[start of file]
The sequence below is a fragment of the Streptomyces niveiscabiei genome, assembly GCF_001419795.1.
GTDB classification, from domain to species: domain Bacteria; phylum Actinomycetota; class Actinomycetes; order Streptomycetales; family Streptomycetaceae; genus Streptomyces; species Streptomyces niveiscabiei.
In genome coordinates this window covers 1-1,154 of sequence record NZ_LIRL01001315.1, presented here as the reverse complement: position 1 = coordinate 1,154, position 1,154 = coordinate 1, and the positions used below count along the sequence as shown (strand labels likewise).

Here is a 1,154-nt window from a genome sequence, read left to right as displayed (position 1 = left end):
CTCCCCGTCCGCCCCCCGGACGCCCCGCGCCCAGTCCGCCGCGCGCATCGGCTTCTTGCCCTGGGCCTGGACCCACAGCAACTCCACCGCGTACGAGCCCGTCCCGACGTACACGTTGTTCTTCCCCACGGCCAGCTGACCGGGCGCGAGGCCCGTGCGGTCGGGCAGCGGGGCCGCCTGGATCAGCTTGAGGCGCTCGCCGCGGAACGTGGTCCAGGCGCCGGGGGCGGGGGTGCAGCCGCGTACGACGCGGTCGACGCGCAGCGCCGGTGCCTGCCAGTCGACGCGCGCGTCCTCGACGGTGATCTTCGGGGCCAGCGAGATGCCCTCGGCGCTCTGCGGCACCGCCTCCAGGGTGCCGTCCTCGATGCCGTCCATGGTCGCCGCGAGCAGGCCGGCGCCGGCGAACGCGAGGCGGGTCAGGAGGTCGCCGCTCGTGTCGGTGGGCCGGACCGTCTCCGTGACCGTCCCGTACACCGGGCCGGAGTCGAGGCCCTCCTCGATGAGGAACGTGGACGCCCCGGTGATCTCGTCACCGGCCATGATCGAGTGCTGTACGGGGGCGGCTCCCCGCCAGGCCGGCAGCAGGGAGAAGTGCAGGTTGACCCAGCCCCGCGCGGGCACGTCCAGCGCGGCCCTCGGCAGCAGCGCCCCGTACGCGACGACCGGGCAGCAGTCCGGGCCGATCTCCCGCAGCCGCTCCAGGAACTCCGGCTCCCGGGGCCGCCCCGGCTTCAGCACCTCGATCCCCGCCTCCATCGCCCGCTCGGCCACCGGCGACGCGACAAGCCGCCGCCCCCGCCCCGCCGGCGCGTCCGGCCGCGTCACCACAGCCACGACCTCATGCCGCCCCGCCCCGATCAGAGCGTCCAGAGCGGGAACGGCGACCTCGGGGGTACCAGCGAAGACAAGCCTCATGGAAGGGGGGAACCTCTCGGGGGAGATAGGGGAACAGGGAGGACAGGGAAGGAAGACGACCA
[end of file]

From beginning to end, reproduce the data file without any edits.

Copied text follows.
The sequence below is a fragment of the Streptomyces niveiscabiei genome, assembly GCF_001419795.1.
GTDB classification, from domain to species: domain Bacteria; phylum Actinomycetota; class Actinomycetes; order Streptomycetales; family Streptomycetaceae; genus Streptomyces; species Streptomyces niveiscabiei.
In genome coordinates this window covers 1-1,154 of sequence record NZ_LIRL01001315.1, presented here as the reverse complement: position 1 = coordinate 1,154, position 1,154 = coordinate 1, and the positions used below count along the sequence as shown (strand labels likewise).

Here is a 1,154-nt window from a genome sequence, read left to right as displayed (position 1 = left end):
CTCCCCGTCCGCCCCCCGGACGCCCCGCGCCCAGTCCGCCGCGCGCATCGGCTTCTTGCCCTGGGCCTGGACCCACAGCAACTCCACCGCGTACGAGCCCGTCCCGACGTACACGTTGTTCTTCCCCACGGCCAGCTGACCGGGCGCGAGGCCCGTGCGGTCGGGCAGCGGGGCCGCCTGGATCAGCTTGAGGCGCTCGCCGCGGAACGTGGTCCAGGCGCCGGGGGCGGGGGTGCAGCCGCGTACGACGCGGTCGACGCGCAGCGCCGGTGCCTGCCAGTCGACGCGCGCGTCCTCGACGGTGATCTTCGGGGCCAGCGAGATGCCCTCGGCGCTCTGCGGCACCGCCTCCAGGGTGCCGTCCTCGATGCCGTCCATGGTCGCCGCGAGCAGGCCGGCGCCGGCGAACGCGAGGCGGGTCAGGAGGTCGCCGCTCGTGTCGGTGGGCCGGACCGTCTCCGTGACCGTCCCGTACACCGGGCCGGAGTCGAGGCCCTCCTCGATGAGGAACGTGGACGCCCCGGTGATCTCGTCACCGGCCATGATCGAGTGCTGTACGGGGGCGGCTCCCCGCCAGGCCGGCAGCAGGGAGAAGTGCAGGTTGACCCAGCCCCGCGCGGGCACGTCCAGCGCGGCCCTCGGCAGCAGCGCCCCGTACGCGACGACCGGGCAGCAGTCCGGGCCGATCTCCCGCAGCCGCTCCAGGAACTCCGGCTCCCGGGGCCGCCCCGGCTTCAGCACCTCGATCCCCGCCTCCATCGCCCGCTCGGCCACCGGCGACGCGACAAGCCGCCGCCCCCGCCCCGCCGGCGCGTCCGGCCGCGTCACCACAGCCACGACCTCATGCCGCCCCGCCCCGATCAGAGCGTCCAGAGCGGGAACGGCGACCTCGGGGGTACCAGCGAAGACAAGCCTCATGGAAGGGGGGAACCTCTCGGGGGAGATAGGGGAACAGGGAGGACAGGGAAGGAAGACGACCA